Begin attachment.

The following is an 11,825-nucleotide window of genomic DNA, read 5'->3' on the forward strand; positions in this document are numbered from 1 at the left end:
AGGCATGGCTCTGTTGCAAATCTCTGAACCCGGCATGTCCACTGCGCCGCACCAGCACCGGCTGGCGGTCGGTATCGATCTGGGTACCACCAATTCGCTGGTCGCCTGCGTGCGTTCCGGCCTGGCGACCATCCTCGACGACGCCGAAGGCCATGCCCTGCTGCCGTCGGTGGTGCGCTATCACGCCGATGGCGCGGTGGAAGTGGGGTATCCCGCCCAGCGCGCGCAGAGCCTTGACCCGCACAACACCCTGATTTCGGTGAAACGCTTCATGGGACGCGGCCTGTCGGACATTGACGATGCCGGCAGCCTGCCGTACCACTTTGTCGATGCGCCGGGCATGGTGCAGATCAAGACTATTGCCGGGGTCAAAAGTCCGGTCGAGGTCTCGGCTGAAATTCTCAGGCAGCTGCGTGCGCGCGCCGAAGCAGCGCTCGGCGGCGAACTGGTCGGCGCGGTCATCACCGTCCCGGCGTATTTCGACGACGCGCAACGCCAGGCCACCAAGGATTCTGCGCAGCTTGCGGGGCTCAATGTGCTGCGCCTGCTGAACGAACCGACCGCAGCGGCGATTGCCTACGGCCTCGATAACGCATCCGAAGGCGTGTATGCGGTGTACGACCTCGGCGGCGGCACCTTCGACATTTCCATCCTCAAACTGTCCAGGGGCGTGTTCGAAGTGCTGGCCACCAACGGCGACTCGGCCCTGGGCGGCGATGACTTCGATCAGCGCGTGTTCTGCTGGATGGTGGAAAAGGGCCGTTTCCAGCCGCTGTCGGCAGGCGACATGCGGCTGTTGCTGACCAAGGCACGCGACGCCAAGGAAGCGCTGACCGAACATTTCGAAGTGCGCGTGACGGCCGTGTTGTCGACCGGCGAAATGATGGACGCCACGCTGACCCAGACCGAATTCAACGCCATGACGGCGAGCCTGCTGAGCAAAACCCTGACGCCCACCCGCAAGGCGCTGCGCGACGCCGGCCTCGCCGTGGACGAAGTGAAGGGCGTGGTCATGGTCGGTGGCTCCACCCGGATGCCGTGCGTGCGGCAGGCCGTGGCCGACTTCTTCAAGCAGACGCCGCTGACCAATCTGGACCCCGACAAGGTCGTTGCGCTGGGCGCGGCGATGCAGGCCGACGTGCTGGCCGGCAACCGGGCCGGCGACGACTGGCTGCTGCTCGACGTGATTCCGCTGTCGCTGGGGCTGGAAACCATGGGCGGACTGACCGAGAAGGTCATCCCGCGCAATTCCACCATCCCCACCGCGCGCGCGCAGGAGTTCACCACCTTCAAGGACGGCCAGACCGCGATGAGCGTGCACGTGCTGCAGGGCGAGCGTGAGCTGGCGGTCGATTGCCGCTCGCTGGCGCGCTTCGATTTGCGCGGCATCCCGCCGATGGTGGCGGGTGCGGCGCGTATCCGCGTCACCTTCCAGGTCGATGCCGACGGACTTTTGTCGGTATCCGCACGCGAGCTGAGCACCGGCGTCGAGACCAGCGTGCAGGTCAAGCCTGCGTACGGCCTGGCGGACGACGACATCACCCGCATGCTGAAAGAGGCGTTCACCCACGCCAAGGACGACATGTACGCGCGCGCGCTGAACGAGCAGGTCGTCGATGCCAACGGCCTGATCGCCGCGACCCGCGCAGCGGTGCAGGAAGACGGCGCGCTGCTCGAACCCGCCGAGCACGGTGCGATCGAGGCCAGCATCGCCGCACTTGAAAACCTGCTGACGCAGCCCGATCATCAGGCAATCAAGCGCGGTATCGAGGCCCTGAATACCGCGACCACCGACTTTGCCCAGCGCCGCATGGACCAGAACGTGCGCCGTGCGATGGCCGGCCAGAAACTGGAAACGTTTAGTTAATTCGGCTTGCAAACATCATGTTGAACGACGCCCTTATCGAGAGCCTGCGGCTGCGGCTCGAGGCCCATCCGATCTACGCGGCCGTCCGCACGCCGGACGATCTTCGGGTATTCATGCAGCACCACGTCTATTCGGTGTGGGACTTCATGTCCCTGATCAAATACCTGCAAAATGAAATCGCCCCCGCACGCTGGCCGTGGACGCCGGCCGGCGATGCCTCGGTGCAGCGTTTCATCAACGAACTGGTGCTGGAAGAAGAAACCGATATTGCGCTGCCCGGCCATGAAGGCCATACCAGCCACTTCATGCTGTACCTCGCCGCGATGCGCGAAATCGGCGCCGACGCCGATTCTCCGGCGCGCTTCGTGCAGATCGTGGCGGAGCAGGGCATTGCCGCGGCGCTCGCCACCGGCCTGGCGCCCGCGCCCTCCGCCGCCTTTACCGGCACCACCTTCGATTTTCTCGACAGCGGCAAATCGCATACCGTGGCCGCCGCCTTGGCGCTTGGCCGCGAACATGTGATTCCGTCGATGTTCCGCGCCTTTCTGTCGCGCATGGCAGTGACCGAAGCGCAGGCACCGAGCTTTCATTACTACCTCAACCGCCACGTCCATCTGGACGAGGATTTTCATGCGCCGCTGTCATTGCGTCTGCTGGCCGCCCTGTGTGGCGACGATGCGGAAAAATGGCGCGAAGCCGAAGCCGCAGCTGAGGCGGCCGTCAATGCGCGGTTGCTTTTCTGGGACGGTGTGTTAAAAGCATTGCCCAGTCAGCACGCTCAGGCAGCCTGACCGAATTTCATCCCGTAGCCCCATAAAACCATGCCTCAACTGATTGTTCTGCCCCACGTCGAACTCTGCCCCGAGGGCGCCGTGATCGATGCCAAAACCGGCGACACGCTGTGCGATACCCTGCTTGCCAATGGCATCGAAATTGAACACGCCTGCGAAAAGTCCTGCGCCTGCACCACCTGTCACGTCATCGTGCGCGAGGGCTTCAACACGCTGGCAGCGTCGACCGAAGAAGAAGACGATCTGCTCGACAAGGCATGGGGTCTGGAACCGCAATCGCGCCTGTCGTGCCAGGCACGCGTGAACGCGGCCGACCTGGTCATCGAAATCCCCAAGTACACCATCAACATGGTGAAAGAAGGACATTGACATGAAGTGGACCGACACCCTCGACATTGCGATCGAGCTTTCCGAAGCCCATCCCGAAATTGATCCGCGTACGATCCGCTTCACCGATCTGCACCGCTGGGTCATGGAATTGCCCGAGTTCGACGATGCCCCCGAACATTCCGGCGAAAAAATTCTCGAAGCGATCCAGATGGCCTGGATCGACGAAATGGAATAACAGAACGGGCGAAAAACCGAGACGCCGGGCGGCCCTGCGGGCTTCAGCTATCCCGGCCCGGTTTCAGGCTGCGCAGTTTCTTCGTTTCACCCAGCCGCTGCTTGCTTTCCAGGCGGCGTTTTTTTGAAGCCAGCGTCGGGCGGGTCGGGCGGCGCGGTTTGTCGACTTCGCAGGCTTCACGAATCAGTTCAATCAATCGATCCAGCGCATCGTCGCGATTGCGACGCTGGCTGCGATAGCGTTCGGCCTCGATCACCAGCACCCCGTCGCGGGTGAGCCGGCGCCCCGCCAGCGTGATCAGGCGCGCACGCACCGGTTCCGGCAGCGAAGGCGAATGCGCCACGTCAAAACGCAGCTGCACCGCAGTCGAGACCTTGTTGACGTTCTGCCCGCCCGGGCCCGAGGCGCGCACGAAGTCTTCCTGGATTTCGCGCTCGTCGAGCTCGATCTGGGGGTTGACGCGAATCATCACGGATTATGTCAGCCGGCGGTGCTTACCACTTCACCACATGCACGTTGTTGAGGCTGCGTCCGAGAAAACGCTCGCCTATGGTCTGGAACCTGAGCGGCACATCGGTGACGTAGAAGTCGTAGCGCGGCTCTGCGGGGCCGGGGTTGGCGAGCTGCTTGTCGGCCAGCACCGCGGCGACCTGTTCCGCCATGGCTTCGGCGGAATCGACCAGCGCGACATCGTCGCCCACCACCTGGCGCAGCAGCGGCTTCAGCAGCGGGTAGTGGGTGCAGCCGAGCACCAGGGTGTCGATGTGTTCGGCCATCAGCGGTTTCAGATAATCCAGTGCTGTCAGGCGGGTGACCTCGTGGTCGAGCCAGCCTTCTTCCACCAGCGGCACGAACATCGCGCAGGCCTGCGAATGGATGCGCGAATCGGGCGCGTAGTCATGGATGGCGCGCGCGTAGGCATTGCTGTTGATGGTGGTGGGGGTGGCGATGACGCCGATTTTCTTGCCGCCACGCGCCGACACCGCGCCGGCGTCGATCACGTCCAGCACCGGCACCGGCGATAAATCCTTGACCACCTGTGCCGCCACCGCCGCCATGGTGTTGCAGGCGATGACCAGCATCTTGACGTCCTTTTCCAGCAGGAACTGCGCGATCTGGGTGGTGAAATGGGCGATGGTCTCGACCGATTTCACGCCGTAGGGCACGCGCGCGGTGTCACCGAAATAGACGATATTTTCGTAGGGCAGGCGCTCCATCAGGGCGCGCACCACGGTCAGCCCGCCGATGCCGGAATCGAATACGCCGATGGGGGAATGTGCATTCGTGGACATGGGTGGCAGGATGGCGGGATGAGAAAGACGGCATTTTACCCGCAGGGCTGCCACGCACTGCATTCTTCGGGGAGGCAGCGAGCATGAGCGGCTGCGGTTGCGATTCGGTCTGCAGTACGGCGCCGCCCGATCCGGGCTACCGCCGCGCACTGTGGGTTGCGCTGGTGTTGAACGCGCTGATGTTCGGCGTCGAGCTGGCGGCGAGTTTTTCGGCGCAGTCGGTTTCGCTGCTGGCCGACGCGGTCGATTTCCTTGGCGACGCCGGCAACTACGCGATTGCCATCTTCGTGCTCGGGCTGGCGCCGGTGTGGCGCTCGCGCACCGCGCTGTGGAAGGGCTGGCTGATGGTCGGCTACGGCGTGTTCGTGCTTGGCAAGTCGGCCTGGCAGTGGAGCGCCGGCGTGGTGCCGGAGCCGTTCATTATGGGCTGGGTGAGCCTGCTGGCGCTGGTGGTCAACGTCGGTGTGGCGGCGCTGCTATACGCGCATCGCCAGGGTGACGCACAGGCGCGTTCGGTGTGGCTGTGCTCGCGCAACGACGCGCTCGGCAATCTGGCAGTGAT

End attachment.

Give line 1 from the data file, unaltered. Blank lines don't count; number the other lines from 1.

The following is an 11,825-nucleotide window of genomic DNA, read 5'->3' on the forward strand; positions in this document are numbered from 1 at the left end: